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I would like to hear what peoples thoughts are on LOP. What I would like to know is what is affected if a gun is to short or to long. I guess what I need to know is if a gun is to long what shooting characteristics will I see in my trap game.
 

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If all other dimensions are "right" for you, the longer LOP will put the weight of the shotgun farther away from your body, changing the swing characteristics and may possibly tire you faster over a long day's shooting. -Ed
 

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Finding the right LOP is what you have to do. Make small changes, shoot the gun, and find what works
best for you. HMB
 

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I'd agree with "Edsy" and also add that the gun will catch on your clothing and drive you nuts. Too long, I believe, will also affect your ability to point it properly since your face is moved rearward, as your hands are moved outward too far, and you'll be inclined to fish your head forward to see down the gun better.
 

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Dennis DeVault has discussed LOP in his newsletters. You might try Newsletters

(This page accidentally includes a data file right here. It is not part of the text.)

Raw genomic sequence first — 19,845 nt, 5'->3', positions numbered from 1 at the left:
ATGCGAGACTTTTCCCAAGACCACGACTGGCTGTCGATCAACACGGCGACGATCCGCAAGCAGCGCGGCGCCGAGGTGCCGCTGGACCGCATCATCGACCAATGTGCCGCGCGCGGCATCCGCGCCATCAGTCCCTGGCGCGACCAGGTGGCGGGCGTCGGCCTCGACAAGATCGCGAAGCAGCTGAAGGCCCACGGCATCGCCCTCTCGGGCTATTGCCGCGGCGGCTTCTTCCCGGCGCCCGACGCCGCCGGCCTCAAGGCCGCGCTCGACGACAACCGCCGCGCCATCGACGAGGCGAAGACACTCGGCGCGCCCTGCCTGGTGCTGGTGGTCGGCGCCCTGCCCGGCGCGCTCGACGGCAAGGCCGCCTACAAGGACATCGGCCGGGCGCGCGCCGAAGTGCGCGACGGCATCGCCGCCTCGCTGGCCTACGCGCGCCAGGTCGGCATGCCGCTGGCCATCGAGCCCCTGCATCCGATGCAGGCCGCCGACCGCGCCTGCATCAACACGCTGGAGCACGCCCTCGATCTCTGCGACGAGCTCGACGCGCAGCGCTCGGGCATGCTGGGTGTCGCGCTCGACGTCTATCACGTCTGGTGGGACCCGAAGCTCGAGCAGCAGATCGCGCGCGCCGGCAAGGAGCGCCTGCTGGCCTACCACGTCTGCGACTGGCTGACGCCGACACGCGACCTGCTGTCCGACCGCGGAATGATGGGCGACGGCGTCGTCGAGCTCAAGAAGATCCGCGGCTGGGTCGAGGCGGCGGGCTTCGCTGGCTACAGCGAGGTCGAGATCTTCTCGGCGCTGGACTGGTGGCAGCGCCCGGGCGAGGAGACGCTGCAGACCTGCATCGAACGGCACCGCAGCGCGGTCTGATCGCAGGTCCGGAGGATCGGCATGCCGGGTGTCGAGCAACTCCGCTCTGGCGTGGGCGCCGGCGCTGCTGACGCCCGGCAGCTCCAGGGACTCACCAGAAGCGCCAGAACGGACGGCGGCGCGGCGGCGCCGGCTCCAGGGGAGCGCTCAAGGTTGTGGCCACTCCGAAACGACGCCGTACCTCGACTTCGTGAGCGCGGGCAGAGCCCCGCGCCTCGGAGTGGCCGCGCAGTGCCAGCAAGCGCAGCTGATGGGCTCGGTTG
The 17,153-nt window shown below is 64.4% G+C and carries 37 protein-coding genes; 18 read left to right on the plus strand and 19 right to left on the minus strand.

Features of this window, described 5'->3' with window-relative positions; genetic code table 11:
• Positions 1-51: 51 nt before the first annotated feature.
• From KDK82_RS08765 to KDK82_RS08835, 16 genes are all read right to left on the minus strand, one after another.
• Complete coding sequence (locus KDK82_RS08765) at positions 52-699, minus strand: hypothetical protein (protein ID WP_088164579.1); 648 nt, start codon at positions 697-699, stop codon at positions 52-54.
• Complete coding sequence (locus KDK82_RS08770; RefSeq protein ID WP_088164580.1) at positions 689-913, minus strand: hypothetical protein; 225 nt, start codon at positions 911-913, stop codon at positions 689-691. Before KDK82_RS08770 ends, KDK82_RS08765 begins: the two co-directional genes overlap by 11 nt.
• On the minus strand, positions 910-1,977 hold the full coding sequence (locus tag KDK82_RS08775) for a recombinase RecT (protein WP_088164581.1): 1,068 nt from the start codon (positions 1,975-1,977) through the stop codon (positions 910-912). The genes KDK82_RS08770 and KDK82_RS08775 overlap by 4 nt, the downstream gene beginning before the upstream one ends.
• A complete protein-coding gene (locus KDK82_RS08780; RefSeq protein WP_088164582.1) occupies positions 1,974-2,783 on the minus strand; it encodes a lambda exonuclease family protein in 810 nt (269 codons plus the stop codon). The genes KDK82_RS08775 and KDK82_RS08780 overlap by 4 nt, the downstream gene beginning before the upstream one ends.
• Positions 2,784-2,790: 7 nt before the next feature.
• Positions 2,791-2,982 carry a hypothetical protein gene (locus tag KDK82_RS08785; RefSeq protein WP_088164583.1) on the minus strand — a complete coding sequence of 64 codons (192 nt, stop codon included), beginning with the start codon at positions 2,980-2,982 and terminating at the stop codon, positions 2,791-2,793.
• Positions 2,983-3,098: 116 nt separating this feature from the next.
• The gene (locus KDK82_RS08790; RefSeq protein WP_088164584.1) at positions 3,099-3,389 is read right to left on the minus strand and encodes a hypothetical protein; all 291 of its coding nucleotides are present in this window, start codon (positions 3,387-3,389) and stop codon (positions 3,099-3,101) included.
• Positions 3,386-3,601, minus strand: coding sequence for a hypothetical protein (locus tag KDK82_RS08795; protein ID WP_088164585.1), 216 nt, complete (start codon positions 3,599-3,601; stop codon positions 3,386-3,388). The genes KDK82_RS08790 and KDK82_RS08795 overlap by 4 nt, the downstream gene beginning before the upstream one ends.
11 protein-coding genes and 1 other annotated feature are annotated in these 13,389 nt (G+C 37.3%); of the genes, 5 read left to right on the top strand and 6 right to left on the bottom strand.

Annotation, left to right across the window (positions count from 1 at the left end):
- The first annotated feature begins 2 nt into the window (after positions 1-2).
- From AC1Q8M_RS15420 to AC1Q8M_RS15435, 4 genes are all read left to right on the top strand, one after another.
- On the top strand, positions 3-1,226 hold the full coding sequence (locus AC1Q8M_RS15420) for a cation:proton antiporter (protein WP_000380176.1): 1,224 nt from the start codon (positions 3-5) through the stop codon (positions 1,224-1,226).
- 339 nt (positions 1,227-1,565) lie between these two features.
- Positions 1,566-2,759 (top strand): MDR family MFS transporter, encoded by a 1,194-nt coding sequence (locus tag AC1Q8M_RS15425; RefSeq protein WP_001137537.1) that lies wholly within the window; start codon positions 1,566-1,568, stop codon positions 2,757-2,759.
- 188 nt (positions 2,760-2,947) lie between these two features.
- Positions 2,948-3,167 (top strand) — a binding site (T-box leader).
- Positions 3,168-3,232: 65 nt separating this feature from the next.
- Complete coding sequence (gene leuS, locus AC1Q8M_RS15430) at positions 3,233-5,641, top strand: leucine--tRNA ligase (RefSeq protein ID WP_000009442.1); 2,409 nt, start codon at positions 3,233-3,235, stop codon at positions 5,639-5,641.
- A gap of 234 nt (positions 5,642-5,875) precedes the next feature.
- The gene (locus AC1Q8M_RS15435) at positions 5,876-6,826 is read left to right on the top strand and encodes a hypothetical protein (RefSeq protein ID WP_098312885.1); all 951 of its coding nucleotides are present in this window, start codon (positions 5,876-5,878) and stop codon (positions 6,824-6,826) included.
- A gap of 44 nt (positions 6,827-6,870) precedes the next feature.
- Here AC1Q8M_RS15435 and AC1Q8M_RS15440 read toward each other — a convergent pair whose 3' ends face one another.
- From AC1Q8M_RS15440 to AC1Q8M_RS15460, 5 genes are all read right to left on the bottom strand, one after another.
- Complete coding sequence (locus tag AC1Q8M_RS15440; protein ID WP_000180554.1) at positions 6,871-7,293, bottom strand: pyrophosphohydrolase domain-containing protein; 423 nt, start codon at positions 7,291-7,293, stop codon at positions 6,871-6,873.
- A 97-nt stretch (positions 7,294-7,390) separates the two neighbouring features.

and see what he has to say about the topic. He has built and sold his own guns as well as being a world class stock maker. I would put a lot of faith in what he has to say, and the newsletters get to the point.
 

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Your thumb hitting your nose is a good indication that your Length of pull is too short!!! There are a couple of variables for it being to long though. Try bending your forearm 90 degress to your upper arm and place shotgun up against your upper arm like it was your shoulder and see how your finger reaches the trigger this way. The trigger needs rest in the first notch in your trigger finger. This is the old rule of thumb method of checking your length of pull. This is not always the perfect way to gauge it. Sometimes it is necessary to lengthen the stock so you can raise your eye up a bit (as it follows the stock upward), so with that, you may also have to shorten the length of pull to lower your eye as well. Up to the point that, again your thumb hits your nose (which is bad). Good luck and break em all. Jeff
 

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Your thumb hitting your nose is a good indication that your Length of pull is too short!!! There are a couple of variables for it being to long though. Try bending your forearm 90 degress to your upper arm and place shotgun up against your upper arm like it was your shoulder and see how your finger reaches the trigger this way. The trigger needs rest in the first notch in your trigger finger. This is the old rule of thumb method of checking your length of pull. This is not always the perfect way to gauge it. Sometimes it is necessary to lengthen the stock so you can raise your eye up a bit (as it follows the stock upward), so with that, you may also have to shorten the length of pull to lower your eye as well. Up to the point that, again your thumb hits your nose (which is bad). Good luck and break em all. Jeff
Do a search on You Tube. Lots of info available.